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Contents

Overview

The Computer Systems Design Laboratory (CSDL) will improve the design of computing systems, ranging from small, embedded elements to large, distributed computing environments. Research addresses all aspects of a system’s life cycle, including specification and synthesis. This includes attention to system verification, design, and implementation of development and implementation platforms for real-time and embedded computing.

News

  • KU named an NSA/DHS Center for Excellence in Information Assurance Education [1]

People

Faculty

Staff

  • Garrin Kimmell - Post Doctoral Researcher
  • Ed Komp - Staff Researcher

Students

Research

Research Groups

Research Projects

Reading Groups

  • Lambda - Things (tangentially) related to programming languages, semantics, and formal methods

Teaching

CSDL faculty offer a number of courses available to all students in the department. Following is a list of courses and their associated websites. Please consult the official KU timetable to determine what courses are offered in any given semester.

Attic

This material is being considered for removal or revision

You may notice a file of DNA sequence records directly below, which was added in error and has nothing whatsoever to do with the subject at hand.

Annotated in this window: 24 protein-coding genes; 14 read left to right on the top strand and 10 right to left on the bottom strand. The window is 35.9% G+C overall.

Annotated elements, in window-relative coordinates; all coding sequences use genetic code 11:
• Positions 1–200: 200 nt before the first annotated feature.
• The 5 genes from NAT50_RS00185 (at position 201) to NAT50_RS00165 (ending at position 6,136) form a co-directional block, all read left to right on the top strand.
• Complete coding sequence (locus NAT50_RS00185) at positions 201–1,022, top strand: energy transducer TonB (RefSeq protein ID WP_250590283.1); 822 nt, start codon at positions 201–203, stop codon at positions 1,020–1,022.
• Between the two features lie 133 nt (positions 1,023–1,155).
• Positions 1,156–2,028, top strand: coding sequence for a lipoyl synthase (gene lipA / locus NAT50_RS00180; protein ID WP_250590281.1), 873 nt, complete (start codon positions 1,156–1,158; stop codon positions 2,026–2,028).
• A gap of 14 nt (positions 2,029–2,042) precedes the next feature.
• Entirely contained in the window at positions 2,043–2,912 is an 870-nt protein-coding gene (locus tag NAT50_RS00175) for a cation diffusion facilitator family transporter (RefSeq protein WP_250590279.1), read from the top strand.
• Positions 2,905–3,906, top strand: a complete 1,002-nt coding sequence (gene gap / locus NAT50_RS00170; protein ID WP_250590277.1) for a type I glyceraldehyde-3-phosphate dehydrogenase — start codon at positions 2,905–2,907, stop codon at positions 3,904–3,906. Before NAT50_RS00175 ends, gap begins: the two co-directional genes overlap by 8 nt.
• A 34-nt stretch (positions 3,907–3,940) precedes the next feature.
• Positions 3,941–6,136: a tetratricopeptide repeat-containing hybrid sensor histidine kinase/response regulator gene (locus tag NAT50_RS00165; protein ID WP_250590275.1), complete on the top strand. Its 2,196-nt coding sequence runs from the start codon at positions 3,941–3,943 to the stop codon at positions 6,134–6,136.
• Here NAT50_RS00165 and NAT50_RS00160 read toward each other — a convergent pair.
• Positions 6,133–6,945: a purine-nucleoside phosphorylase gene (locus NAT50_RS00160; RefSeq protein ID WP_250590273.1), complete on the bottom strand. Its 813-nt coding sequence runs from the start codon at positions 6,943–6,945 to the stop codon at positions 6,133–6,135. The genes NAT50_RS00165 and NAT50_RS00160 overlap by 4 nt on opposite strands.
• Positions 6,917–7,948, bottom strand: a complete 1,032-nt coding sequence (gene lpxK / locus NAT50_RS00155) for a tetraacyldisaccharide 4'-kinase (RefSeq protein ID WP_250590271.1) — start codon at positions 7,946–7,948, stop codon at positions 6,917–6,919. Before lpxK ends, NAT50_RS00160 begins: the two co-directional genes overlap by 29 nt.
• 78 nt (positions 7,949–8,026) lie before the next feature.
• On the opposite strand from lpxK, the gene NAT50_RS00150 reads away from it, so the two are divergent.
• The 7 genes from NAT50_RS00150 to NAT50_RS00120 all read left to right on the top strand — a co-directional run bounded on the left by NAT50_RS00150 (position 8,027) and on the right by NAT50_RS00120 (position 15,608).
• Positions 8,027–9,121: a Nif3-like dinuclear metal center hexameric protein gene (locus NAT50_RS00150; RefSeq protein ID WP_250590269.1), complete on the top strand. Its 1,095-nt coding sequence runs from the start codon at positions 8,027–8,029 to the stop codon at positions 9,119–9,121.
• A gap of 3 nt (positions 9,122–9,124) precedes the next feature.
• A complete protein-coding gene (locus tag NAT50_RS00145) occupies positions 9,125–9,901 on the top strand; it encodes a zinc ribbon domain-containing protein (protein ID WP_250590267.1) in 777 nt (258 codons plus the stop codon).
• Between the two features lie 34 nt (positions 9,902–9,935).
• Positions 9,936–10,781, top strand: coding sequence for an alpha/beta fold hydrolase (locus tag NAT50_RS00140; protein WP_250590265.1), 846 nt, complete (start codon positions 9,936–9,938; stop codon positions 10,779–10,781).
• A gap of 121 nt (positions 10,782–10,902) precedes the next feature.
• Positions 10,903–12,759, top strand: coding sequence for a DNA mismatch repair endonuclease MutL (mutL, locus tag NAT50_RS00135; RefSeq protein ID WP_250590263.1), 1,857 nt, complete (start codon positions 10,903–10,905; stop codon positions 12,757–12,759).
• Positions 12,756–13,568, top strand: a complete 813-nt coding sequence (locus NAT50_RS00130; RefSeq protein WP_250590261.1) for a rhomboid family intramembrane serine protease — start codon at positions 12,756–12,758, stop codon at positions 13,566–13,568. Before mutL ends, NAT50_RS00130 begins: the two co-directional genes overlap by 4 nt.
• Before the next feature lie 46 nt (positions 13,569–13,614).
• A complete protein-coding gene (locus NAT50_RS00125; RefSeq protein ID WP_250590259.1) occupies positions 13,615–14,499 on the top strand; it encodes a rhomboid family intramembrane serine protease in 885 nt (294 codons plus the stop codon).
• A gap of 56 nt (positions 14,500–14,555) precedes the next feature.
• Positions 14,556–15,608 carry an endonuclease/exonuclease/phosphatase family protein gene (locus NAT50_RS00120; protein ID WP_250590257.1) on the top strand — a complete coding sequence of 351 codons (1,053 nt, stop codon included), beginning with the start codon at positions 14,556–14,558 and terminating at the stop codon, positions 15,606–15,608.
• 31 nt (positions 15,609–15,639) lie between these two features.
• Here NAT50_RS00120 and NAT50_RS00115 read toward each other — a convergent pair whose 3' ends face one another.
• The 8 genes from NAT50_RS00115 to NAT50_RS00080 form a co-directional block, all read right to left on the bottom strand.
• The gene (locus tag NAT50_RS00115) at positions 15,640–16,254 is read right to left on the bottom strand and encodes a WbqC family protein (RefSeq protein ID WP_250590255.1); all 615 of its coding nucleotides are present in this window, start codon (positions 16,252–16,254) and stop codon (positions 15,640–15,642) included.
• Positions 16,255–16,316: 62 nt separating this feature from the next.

Research Areas

At the specification level, CSDL researchers are developing new system-level design languages. Rosetta, a next generation design language, will allow designers to work with languages specific to their area and integrate them with other specifications to describe complete systems. It is difficult for developers to work with numerous languages, since certain terms can mean different things in different languages. For example, to a digital designer, a bit may be something very different from a bit in telecommunications. Rosetta allows for these languages to mesh together and achieve the overall goal of a project, whether it is creating a cell phone or a computer program.

CSDL research is also investigating new architectures for ad hoc sensor webs, requiring less power while producing better intelligence than current architectures. Sensors with communication capabilities pass data among themselves to better detect and track objects. They could help detect and track terrorists, military movements, shipments of suspect materials, and other information critical to the nation’s defense.

CSDL operating systems researchers have been developing extensions to Linux for fielding real-time systems. KU Real Time (KURT) Linux has successfully addressed the need for real-time operating systems support. Using KURT, system developers can provide systems assured to meet difficult real-time scheduling requirements.

Finally, researchers are developing system software, Hybridthreads, for new hybrid chips that contain both a general-purpose central processing unit and field programmable gate array (CPU/FPGA). These new hybrids are integral to the creation of commercial, easily obtainable hardware platforms for future real-time, embedded control (RTEC) systems. This will result in faster times to market, reduction of overall costs, and the chips’ accessibility to programmers.